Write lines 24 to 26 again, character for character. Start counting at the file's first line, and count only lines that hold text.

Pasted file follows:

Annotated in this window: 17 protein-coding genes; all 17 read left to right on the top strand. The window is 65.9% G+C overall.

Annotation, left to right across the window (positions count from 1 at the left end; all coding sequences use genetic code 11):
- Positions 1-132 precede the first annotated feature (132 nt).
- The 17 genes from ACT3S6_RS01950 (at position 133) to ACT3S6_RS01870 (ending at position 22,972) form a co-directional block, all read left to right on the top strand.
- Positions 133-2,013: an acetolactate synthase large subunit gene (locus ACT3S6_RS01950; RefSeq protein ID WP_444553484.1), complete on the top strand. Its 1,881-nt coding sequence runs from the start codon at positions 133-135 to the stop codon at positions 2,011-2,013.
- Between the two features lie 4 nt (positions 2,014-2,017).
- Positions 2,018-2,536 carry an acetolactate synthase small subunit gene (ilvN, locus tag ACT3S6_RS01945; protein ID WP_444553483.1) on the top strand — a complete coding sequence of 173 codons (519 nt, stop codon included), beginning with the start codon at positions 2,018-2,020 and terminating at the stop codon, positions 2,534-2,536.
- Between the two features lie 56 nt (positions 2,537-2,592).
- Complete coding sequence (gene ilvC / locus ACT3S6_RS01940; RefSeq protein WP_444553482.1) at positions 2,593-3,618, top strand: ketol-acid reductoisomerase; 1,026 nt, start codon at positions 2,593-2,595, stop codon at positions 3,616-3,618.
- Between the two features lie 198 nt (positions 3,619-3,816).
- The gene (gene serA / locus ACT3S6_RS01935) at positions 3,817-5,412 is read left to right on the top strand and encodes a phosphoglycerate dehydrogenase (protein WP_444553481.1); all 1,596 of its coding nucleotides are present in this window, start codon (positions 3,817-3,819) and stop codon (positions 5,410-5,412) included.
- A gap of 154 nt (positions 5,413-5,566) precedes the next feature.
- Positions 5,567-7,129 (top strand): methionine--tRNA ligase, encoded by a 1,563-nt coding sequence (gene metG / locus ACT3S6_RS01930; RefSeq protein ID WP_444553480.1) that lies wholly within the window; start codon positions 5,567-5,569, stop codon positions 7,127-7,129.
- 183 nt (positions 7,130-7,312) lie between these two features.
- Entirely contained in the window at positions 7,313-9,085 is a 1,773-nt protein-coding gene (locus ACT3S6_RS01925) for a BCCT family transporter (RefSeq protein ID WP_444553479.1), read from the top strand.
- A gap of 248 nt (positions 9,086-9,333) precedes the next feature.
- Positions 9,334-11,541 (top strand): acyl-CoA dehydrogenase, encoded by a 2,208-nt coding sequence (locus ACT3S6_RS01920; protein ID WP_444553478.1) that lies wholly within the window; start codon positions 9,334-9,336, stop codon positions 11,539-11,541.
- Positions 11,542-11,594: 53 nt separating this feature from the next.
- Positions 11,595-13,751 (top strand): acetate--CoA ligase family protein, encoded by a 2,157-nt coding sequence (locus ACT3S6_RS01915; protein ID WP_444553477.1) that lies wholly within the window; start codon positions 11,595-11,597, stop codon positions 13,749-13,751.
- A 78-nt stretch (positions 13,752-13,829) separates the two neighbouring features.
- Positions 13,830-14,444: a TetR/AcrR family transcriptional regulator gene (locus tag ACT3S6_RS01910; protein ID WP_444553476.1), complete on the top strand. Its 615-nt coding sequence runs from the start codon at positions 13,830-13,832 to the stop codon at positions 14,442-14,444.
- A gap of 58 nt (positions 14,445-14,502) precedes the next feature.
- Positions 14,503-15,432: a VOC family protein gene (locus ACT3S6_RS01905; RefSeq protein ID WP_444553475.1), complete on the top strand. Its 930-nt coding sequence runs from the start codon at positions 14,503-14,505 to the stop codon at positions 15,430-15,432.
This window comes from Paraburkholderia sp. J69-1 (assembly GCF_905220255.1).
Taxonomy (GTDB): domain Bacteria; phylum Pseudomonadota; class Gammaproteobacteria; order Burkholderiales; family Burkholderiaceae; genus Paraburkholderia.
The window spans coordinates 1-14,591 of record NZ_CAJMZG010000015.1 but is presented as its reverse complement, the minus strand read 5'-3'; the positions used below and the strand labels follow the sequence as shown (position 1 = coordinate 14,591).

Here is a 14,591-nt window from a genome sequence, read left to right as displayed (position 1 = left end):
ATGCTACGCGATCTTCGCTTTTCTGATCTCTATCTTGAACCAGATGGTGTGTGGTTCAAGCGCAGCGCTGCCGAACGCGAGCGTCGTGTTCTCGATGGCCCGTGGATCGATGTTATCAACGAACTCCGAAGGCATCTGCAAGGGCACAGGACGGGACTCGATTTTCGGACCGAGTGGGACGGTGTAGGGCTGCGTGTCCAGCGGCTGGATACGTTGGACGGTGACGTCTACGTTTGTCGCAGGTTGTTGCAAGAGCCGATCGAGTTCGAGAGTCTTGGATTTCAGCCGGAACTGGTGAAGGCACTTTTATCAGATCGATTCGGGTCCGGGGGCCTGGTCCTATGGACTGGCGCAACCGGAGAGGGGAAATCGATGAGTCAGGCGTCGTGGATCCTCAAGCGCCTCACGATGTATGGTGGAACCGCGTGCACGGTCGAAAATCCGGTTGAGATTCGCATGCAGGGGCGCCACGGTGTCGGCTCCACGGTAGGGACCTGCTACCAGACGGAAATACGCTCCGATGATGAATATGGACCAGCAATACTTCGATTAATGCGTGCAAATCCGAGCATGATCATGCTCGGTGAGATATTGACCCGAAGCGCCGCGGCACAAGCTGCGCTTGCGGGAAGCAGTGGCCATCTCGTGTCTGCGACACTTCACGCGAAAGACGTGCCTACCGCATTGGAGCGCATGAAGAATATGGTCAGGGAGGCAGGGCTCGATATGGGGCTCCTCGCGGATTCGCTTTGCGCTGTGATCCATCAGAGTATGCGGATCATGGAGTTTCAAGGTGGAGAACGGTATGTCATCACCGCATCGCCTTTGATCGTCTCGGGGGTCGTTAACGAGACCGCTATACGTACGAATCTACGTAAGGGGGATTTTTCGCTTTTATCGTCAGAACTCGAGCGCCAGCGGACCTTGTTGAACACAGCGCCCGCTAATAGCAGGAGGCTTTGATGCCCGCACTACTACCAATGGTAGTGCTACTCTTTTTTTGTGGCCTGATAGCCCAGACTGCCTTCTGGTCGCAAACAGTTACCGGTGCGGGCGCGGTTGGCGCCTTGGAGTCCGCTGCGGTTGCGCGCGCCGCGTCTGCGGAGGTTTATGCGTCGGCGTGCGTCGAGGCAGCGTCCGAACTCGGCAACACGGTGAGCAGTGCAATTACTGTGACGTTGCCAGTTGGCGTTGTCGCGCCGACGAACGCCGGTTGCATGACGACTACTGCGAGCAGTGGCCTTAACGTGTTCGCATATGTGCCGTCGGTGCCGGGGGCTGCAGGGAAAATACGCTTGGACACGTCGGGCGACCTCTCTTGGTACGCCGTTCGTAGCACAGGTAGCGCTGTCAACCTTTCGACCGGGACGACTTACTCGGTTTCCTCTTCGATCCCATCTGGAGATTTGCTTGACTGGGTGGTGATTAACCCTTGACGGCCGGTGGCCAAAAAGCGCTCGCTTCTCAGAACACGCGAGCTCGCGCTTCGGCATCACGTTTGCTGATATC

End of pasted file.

This window comes from Paraburkholderia sp. J69-1 (assembly GCF_905220255.1).
Taxonomy (GTDB): domain Bacteria; phylum Pseudomonadota; class Gammaproteobacteria; order Burkholderiales; family Burkholderiaceae; genus Paraburkholderia.
The window spans coordinates 1-14,591 of record NZ_CAJMZG010000015.1 but is presented as its reverse complement, the minus strand read 5'-3'; the positions used below and the strand labels follow the sequence as shown (position 1 = coordinate 14,591).